The KPAF operates a wide range of fighter and attack aircraft. North Korea is one of the few nations still operating the obsolete MiG-17, MiG-19, MiG-21 and MiG-23 fighters, yet it operates more modern and fairly capable MiG-29 fighters. The KPAF's most numerous fighter is the MiG-21, which is somewhat obsolete, but still a worthy foe in air-to-air combat, if maintained properly and crewed by experienced pilots. An assessment by US analysts GlobalSecurity.org reported that the air force "has a marginal capability for defending North Korean airspace and a limited ability to conduct air operations against South Korea."
North Korea operates a wide variety of air defence equipment, from short-range MANPADS such as 9K34 Strela-3, 9K38 Igla and ZPU-4 heavy machine guns, to long-range SA-5 Gammon and Pon'gae-5 SAM systems and large-calibre AA artillery guns. North Korea has one of the densest air defence networks in the world. Ilyushin Il-28 Beagle bombers provide a medium-range attack platform, despite being generally obsolete. A large part of the ground attack aircraft are kept in heavily fortified hangars, some of which are capable of withstanding a nearby nuclear blast. Stealth capacity is known in the KPAF through researching in radar-absorbing paint and inventory deception.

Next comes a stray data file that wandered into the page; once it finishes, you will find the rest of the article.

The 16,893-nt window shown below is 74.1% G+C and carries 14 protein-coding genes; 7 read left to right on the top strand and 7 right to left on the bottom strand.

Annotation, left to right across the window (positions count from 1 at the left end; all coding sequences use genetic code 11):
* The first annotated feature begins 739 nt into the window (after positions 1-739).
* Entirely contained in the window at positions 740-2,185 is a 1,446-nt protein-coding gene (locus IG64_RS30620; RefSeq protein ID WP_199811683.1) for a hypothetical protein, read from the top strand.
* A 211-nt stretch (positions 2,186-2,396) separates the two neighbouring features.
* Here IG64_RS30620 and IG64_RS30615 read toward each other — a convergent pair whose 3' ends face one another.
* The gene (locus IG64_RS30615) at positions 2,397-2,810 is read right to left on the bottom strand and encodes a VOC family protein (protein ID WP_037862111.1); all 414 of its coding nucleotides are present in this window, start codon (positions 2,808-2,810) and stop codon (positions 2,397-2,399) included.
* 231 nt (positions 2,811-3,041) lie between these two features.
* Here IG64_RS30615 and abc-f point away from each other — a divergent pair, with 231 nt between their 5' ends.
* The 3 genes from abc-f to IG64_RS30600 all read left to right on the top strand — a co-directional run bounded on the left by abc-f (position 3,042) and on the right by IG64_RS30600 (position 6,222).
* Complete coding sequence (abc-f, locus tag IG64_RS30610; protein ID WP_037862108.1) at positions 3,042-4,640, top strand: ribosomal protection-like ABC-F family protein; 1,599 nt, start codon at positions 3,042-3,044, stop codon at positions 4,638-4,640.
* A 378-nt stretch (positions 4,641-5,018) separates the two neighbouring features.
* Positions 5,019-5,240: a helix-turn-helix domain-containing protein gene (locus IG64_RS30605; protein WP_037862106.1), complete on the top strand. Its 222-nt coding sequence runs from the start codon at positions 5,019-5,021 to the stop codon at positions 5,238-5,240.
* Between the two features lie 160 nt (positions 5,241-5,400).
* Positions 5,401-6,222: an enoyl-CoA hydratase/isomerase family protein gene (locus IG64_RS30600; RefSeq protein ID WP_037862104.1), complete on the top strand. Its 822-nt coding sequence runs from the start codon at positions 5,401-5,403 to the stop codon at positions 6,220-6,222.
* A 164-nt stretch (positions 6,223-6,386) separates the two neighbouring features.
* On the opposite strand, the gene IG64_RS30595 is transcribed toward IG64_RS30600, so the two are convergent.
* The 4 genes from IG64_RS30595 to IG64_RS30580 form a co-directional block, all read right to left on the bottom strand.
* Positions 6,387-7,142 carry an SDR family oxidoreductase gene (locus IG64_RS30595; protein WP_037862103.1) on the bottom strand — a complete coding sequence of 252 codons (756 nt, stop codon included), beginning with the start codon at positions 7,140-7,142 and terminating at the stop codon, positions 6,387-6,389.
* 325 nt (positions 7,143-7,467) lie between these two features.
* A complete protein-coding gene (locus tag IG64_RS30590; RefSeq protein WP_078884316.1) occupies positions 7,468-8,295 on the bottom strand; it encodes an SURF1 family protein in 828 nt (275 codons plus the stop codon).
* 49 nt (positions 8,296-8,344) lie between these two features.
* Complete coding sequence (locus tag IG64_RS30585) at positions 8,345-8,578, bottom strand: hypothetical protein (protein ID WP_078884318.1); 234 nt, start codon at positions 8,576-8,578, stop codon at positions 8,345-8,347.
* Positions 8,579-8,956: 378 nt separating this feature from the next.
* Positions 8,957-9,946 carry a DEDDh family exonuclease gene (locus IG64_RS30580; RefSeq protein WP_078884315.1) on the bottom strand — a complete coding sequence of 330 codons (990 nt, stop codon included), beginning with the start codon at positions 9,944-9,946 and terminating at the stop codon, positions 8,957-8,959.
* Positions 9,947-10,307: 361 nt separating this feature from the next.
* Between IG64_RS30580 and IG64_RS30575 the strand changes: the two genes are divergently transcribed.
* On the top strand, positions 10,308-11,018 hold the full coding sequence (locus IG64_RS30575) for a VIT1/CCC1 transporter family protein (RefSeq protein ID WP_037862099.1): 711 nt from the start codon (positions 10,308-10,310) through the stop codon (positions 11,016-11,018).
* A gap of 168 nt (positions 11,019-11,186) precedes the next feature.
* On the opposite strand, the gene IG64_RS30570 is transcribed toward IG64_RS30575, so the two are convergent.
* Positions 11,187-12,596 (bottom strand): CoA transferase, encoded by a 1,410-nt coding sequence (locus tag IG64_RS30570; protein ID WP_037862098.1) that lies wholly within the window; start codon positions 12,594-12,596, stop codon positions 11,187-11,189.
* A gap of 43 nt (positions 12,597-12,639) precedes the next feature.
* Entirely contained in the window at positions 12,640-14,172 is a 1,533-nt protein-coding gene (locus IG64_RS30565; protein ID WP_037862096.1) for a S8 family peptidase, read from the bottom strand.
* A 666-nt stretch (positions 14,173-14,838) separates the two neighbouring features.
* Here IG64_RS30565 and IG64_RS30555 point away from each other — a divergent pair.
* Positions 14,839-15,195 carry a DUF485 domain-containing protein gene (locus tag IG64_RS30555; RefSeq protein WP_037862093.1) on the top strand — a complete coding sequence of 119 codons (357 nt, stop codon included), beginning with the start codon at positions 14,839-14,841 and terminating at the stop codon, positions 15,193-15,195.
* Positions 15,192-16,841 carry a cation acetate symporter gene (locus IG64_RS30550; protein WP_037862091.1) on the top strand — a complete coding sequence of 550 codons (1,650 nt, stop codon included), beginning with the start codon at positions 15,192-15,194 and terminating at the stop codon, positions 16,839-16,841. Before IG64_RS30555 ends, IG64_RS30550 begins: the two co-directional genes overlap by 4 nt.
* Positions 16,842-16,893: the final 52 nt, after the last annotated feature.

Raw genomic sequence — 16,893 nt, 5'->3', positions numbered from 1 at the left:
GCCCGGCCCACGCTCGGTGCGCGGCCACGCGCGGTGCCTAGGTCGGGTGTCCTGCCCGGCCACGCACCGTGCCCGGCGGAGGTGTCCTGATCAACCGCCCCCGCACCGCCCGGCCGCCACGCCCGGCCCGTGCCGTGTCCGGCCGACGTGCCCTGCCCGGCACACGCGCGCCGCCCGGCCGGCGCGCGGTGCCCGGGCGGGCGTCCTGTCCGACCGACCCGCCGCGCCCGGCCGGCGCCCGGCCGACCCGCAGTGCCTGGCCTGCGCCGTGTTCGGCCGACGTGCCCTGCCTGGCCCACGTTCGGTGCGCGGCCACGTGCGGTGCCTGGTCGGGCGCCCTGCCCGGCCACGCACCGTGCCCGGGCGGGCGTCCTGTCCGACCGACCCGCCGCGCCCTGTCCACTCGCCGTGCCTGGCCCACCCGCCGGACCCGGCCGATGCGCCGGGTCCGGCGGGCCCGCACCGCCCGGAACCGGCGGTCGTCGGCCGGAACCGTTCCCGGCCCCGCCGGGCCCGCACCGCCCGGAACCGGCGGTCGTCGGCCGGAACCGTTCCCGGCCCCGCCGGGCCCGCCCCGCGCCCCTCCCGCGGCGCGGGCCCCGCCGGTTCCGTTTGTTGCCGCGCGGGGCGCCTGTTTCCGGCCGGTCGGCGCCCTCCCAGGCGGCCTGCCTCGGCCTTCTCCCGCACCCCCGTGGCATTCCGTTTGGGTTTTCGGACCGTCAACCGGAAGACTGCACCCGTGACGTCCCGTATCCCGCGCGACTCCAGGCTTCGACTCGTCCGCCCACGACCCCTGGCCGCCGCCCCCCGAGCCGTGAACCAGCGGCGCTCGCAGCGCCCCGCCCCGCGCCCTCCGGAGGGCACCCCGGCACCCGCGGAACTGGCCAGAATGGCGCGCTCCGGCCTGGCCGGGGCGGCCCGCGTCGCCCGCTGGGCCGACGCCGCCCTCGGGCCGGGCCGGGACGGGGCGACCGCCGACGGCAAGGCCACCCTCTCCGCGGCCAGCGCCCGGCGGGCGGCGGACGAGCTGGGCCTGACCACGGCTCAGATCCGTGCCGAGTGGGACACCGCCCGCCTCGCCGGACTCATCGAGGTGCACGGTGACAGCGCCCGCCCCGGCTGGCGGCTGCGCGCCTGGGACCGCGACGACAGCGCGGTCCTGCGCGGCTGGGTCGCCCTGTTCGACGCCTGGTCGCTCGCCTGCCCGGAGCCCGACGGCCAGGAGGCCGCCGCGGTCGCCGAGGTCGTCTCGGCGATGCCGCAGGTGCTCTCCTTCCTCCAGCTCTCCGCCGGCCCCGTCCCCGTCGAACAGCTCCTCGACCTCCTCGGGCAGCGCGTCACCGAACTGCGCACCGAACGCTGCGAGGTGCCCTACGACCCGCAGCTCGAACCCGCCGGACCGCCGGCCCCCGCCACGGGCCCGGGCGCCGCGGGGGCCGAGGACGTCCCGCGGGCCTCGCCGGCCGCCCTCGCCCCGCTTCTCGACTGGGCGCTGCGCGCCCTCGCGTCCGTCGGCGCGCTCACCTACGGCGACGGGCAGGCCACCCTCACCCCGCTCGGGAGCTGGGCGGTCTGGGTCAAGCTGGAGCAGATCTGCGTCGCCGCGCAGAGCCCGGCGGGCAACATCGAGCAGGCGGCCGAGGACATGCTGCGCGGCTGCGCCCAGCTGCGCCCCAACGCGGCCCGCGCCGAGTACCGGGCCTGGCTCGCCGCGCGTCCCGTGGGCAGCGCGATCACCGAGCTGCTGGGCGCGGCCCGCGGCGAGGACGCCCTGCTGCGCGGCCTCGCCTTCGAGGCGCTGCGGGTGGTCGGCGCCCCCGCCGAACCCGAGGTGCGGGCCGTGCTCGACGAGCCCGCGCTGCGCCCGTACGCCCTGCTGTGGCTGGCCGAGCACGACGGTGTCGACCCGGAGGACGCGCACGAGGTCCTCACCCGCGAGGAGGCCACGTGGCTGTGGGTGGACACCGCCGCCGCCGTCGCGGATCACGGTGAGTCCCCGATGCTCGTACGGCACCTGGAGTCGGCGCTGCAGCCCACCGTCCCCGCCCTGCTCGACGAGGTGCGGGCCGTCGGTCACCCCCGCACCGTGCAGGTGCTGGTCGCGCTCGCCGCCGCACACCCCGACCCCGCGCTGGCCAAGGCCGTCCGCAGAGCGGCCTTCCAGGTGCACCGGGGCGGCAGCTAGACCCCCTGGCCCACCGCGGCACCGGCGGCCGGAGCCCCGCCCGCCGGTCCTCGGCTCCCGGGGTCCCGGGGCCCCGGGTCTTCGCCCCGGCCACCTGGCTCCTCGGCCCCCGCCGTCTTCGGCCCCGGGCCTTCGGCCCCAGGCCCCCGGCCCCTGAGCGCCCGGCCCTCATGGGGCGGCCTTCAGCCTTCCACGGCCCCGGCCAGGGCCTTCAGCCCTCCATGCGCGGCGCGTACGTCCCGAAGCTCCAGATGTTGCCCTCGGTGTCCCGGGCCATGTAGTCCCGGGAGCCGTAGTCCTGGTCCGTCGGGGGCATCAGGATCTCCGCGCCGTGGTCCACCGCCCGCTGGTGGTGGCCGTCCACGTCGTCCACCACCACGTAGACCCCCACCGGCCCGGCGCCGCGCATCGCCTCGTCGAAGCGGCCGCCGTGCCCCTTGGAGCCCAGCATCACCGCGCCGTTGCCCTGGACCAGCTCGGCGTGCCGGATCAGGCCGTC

It has been noted that the North Korean Air Force operates a few MD-500 helicopters that were exported to the DPRK by German merchants through Soviet vessels. Several were seen equipped with Soviet AT-3 anti-tank missiles during a military parade commemorating 60 years since Korean War armistice. They later made another public appearance at the Wonsan Air Festival in which they were seen sporting the new green camouflage paint scheme that has also been incorporated on An-2s and Mi-17s that have also been displayed at the air show.